Another important aspect of chocolate making to understand is called chocolate bloom. There are two types of chocolate bloom, sugar bloom and fat bloom. Sugar bloom is normally a result of moisture, which causes the sugar in the chocolate to dissolve and once the moisture evaporates, sugar crystals remain on the surface. Sugar bloom is most often the result of improper storage in places with high humidity. We tried to produce the bloom in class by placing a sample in the fridge sooner and for longer time than it should be, but we could not get a visual bloom, noticeable only by touch. Fat bloom is similar to sugar bloom, except that it is the cocoa butter that is separating from the chocolate and is commonly a result of quick temperature changes and improper storage in warm temperature. Luckily both blooms can be fixed by re-tempering the chocolate, however as sugar and fat bloom only appear some time the chocolate is set, the chocolate may be already in store, properly manipulating chocolate and storage are crucial for a quality product.
We also made several types of ganaches. We had covered ganaches earlier in the course, so we knew ganache is an fat (of the chocolate) in water (of the cream) emulsion, but in the current course we learned there are other types of ganache, besides the most known chocolate and cream, the butter-based and the egg-based ganaches.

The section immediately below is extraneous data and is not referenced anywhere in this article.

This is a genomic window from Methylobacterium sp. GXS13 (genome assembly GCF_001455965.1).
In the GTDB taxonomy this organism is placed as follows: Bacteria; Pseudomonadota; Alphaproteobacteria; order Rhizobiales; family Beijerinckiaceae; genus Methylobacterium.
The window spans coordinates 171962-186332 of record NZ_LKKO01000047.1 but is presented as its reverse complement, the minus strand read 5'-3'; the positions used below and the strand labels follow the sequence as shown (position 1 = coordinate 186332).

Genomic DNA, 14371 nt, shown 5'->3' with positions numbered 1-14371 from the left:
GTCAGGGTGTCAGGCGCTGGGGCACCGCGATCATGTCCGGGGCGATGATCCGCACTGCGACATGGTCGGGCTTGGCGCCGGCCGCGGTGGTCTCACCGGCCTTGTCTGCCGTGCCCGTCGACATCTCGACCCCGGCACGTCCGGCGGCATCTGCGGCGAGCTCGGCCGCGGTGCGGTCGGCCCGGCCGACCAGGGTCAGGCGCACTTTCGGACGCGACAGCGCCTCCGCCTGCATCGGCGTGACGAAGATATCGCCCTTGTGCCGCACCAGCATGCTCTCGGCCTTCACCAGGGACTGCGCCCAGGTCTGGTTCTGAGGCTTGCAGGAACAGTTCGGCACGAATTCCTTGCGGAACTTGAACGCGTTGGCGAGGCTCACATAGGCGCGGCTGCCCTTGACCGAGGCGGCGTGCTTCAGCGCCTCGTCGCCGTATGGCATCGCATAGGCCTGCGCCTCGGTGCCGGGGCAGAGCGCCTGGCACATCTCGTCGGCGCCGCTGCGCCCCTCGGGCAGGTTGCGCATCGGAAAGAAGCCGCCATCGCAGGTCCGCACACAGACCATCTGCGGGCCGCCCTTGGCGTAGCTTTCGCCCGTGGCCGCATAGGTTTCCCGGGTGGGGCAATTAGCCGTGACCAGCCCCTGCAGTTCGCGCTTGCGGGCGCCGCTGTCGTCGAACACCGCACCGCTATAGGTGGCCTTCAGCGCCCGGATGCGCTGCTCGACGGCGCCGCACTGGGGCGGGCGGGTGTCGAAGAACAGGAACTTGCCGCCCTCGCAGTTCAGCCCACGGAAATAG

While different recipes will call for ingredients different ratios and require different methods of preparation, temperature is crucial for a proper emulsified, smooth and shiny ganache. When heating cream, at least 64°C should be achieved to kill harmful bacteria, but one could bring cream to a boil. Before pouring it over the chocolate it is important to let cream cool to 70°C- 80°C (depending on the type of chocolate). Once chocolate starts to softened the mixture is then stirred gently until it becomes homogeneous and without lumps, taking care to not over mix or mix it within the danger zone of 23° – 29·. When filling molds or truffles ganache should be at a maximum of 33°C.
In several moments during this course I got to understand the reasons of success or failure in my current cake making business, especially with ganache making. But my a-ha moment was during tempering a bowl of chocolate, that despite proceeding as I should, I still didn’t have enough of the good crystals. Then instead of feeling that I had failed, I was oriented to create more of the good crystals but placing a little of the chocolate on the marble, in a small version of the tablage method.
After the initial hesitation, I quite enjoyed the course. The topic of chocolate is so vast that I wished we this part of the program were longer. And since I enjoy so much the science behind baking, the specifics of crystal forming and how chocolate behaves depending on temperature, mixing methods, storage, among other particularities made me enjoy researching and understanding more about it.